We read in more detail about what happened here in Mark 6:17-29: “For Herod himself had sent forth and laid hold upon John, and bound him in prison for Herodias’ sake, his brother Philip’s wife: for he had married her. 18 For John had said unto Herod, It is not lawful for thee to have thy brother’s wife. 19 Therefore Herodias had a quarrel against him, and would have killed him; but she could not: 20 For Herod feared John, knowing that he was a just man and an holy, and observed him; and when he heard him, he did many things, and heard him gladly. 21 And when a convenient day was come, that Herod on his birthday made a supper to his lords, high captains, and chief estates of Galilee; 22 And when the daughter of the said Herodias came in, and danced, and pleased Herod and them that sat with him, the king said unto the damsel, Ask of me whatsoever thou wilt, and I will give it thee. 23 And he sware unto her, Whatsoever thou shalt ask of me, I will give it thee, unto the half of my kingdom. 24 And she went forth, and said unto her mother, What shall I ask? And she said, The head of John the Baptist. 25 And she came in straightway with haste unto the king, and asked, saying, I will that thou give me by and by in a charger the head of John the Baptist. 26 And the king was exceeding sorry; yet for his oath’s sake, and for their sakes which sat with him, he would not reject her. 27 And immediately the king sent an executioner, and commanded his head to be brought: and he went and beheaded him in the prison, 28 And brought his head in a charger, and gave it to the damsel: and the damsel gave it to her mother. 29 And when his disciples heard of it, they came and took up his corpse, and laid it in a tomb.”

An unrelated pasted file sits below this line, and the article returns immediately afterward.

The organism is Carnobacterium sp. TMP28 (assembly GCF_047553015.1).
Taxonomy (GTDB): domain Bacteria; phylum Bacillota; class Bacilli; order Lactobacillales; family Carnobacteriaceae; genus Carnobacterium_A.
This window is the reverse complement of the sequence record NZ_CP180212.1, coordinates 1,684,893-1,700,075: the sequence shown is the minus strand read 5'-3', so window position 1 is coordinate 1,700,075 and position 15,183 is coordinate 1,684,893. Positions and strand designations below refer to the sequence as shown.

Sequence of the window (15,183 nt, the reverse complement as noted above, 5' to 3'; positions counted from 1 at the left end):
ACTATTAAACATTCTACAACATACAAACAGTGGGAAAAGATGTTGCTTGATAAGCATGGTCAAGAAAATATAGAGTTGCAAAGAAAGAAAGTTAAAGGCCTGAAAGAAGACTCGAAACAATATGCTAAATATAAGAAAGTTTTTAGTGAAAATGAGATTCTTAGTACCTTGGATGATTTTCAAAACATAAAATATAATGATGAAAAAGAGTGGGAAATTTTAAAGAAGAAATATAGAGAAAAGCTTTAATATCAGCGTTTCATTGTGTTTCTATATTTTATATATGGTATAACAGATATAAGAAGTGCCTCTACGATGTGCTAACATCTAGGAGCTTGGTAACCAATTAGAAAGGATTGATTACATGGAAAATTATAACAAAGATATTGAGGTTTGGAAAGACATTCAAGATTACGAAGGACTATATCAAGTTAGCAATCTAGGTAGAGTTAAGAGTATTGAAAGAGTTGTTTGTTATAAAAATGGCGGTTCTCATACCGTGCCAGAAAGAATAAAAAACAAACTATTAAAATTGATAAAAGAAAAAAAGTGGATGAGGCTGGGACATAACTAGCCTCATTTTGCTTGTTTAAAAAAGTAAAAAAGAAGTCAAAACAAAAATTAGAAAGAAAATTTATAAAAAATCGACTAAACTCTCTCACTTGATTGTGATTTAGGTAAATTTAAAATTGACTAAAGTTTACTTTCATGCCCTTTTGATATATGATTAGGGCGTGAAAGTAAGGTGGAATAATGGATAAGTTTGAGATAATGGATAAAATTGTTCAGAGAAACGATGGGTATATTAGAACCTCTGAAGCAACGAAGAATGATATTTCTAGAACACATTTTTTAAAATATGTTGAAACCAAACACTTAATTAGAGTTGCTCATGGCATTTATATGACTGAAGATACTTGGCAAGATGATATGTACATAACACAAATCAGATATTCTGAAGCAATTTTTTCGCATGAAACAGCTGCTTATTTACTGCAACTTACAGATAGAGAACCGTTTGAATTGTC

Despite his earthly power, Herod was ultimately a slave to his lust, a slave to his wife, and a slave to the opinions of others. He had a desire to really get in line with the Lord, yet he wouldn’t ultimately let go of his sin and choose to suffer for the sake of righteousness. Like the typical American, and the typical person in many places now, his life was just too big (in his own eyes, that is), to let go of so he could really get right with God and serve the King of Kings and Lord of Lords whose salvation was ultimately what he needed. Don’t follow his example. Many follow his example now though and still want to be regarded as Christians. Ultimately though, they serve a false jesus (the Apostles warned about this). At the very least, their own words about the real Jesus will condemn them.